US8894018 *Dec 10, 2010Nov 25, 2014University Of The WitwatersrandMethod for reducing in flight wake vortices and an aircraft wingtip arrangement used in such method
US8967069 *Jan 13, 2011Mar 3, 2015Jonathan Cole HardingWater wings device for a watercraft
US20090289150 *May 26, 2009Nov 26, 2009David BirkenstockBoundary layer control system and methods thereof
US20110168076 *Jan 13, 2011Jul 14, 2011Jonathan Cole HardingWater wings device for a watercraft
US20130001367 *Dec 10, 2010Jan 3, 2013Michael Frederick BoerMethod for reducing in fligt wake vortices and an aircraft wingtip arrangement used in such method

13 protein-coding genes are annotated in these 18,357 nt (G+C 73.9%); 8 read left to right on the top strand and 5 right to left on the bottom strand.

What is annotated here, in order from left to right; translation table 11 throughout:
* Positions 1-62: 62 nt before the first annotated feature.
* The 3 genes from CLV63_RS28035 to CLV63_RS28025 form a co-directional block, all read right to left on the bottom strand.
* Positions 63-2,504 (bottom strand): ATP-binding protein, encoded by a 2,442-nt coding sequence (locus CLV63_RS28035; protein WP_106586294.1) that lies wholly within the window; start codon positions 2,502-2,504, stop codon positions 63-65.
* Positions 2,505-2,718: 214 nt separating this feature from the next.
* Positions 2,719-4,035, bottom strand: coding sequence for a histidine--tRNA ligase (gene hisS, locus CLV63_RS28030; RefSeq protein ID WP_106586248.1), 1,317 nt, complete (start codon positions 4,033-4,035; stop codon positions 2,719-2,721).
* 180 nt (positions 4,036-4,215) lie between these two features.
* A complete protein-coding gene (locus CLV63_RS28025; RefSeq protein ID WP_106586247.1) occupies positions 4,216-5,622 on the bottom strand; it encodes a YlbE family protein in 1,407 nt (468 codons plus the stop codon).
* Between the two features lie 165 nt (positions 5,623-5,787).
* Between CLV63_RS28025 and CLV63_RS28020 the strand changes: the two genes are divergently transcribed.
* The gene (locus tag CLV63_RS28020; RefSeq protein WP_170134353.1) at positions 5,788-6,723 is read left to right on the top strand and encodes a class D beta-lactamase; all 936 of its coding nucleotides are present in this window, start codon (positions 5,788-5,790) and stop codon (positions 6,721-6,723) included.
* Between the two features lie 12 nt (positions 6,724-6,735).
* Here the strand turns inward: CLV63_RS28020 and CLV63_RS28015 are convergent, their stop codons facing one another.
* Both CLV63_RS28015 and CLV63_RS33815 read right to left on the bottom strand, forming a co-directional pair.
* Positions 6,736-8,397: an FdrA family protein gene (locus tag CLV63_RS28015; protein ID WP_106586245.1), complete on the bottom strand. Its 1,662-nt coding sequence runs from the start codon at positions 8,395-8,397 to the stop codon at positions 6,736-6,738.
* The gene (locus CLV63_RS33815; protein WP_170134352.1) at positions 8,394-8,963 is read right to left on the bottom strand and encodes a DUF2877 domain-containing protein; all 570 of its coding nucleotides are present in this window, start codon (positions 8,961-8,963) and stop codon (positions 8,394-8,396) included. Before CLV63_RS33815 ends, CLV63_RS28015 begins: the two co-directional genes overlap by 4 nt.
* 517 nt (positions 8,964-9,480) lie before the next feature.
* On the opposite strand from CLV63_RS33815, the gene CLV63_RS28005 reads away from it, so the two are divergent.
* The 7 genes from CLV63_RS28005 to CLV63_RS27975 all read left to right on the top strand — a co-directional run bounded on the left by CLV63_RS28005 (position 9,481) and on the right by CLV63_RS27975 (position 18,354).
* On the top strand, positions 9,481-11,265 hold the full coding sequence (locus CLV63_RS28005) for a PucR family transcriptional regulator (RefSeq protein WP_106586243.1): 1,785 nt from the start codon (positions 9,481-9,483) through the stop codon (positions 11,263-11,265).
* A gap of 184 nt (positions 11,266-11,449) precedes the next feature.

US20130193268 *Nov 19, 2012Aug 1, 2013Airbus Operations LimitedBluff body noise control
Classifications
U.S. Classification244/130, 114/67.00R, 244/199.1, 114/40
International ClassificationB64C23/06
Cooperative ClassificationY02T70/121, Y02T50/162, B64C23/06
European ClassificationB64C23/06
Legal Events
DateCodeEventDescription
Apr 6, 2005ASAssignment
Owner name: NAVY, UNITED STATES OF AMERICA, AS REPRESENTED BY